But, as Seattle Transit Blog noted, as navigational aids, the maps leave quite a bit to be desired:

As testing for the First Hill Streetcar has proceeded, the final station touches have been added, including frosted glass and station amenities such as maps and rider information. Yet in a triumph of form over function, the well-designed maps omit just about every important piece of transit information that a rider might want to know. Their modal isolation – showing only two disconnected streetcar lines miles apart – bears no relation to the reasons riders would consult the map. Very few people will stand at Broadway & Marion and ask, “Is there another streetcar in this city somewhere?” as opposed to “Where can I travel to from here, and how long will it take me?”

Perhaps the biggest sin? The maps don’t mention Capitol Hill Station — the exact destination the Sound Transit-financed, SDOT-built $132 million line was intended to help serve.

After months of delays, the First Hill Streetcar entered a “new phase” of testing in October. When service begins, the new streetcars will arrive at the 10 stops every 10 to 15 minutes from 5 AM to 1 AM Monday through Saturday, and Sundays from 10 AM to 8 PM. The streetcars will share traffic lanes with motor vehicles. The streetcar’s current northern terminus will deliver riders to Broadway and Denny — across the street from light rail service at Capitol Hill Station when that line opens in March. Planning to extend the streetcar and its accompanying bikeway north on Broadway to Roy by 2017 is also underway.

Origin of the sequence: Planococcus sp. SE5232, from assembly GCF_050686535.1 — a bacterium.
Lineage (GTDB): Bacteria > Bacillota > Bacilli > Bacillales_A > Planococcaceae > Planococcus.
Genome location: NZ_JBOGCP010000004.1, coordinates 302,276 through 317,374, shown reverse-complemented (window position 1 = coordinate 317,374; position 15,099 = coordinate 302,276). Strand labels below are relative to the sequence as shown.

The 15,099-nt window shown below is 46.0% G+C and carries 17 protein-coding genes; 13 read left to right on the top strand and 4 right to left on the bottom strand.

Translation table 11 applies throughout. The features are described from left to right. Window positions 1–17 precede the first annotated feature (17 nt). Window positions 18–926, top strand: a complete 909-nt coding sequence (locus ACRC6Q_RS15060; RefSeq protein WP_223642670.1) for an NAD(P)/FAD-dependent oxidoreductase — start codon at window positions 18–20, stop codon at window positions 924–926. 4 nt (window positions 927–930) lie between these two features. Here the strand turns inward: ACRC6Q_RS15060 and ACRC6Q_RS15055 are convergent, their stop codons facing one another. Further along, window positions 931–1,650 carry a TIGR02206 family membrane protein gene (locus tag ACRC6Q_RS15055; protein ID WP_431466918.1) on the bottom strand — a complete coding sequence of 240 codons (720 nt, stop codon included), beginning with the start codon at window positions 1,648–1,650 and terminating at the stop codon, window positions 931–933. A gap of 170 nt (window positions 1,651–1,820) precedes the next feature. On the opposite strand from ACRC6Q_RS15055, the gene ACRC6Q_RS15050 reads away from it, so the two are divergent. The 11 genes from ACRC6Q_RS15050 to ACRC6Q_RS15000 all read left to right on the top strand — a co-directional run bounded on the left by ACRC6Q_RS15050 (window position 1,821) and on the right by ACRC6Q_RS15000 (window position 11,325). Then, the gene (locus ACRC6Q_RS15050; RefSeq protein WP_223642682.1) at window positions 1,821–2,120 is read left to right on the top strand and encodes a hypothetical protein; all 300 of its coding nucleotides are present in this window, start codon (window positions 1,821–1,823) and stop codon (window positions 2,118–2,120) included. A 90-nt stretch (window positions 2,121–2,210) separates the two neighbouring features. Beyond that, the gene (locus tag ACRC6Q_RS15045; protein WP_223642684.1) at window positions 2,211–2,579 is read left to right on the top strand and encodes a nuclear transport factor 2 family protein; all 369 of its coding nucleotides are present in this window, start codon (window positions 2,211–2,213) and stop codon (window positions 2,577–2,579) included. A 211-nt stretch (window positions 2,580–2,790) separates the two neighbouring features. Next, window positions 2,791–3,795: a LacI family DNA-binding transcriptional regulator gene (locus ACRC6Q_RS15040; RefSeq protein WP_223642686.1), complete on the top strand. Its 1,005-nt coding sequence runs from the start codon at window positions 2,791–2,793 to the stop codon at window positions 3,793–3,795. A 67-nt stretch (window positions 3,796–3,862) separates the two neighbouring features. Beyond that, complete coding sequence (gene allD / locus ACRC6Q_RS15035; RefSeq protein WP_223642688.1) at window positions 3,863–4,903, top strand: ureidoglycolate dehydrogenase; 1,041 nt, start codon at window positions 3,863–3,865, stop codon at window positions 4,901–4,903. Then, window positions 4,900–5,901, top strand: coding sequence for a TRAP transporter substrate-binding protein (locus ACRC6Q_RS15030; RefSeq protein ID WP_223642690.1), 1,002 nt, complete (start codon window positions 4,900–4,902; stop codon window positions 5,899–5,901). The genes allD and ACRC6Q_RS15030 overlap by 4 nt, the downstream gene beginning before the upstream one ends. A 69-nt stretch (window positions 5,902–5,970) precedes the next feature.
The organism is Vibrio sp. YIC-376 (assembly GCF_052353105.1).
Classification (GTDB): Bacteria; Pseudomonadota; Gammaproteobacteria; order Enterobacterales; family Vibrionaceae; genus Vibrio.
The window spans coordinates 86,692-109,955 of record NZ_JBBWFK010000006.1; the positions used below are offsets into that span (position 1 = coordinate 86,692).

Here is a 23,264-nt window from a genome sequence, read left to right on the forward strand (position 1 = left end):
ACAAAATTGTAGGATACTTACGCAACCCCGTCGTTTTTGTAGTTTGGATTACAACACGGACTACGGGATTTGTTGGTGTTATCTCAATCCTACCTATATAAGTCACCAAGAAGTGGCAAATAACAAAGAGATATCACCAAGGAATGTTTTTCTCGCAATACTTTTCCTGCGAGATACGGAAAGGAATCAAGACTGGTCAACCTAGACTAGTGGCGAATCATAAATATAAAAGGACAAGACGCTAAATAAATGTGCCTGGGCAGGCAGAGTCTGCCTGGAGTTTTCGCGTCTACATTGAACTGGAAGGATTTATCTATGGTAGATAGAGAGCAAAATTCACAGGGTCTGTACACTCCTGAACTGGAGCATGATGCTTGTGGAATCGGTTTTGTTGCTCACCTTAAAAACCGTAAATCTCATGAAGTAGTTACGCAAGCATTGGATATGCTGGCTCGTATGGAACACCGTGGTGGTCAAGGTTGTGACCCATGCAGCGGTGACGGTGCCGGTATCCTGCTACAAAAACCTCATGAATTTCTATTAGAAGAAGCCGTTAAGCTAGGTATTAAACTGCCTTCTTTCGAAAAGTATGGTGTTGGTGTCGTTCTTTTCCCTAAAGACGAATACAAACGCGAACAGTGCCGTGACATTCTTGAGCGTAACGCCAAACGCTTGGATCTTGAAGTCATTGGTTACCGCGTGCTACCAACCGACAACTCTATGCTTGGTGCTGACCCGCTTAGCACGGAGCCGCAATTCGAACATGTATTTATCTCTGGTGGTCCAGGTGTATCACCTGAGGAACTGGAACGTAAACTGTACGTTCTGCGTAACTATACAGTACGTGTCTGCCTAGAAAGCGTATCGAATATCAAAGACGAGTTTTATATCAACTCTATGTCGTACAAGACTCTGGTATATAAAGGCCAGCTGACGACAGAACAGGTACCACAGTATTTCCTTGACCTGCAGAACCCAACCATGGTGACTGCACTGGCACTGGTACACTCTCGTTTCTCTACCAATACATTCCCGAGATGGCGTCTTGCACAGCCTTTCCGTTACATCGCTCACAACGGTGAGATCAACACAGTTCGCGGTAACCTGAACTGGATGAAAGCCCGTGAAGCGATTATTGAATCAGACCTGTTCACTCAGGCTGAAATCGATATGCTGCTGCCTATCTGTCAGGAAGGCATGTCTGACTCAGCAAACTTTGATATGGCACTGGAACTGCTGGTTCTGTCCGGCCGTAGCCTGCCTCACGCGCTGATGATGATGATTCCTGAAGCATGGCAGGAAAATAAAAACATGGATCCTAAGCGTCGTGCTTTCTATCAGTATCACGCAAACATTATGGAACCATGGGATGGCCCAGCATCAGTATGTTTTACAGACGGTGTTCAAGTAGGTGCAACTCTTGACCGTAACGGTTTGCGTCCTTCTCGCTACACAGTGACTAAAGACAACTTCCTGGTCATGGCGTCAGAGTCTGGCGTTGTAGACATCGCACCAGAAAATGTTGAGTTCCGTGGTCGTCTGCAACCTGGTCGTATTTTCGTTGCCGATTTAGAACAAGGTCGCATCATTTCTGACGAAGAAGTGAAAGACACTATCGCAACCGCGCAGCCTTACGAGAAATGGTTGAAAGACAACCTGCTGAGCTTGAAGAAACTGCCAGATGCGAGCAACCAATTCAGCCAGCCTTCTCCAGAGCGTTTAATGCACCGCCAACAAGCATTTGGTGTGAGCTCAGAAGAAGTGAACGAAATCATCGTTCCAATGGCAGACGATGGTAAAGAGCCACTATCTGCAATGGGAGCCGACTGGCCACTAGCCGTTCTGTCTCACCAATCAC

UPDATE 12/11/15 1:30 PM: Not to be totally obsessed by the parking problem but we continue to hear regularly occurrences of the streetcar being stopped in its tracks by poorly parked vehicles. For example, it happened again Thursday night. SDOT says its new streetcars have cameras, not side mirrors making the trolleys narrower and less likely to get stuck and has said it may turn to signage to help people be more aware of the problem but it’s hard to see how this won’t be an ongoing problem.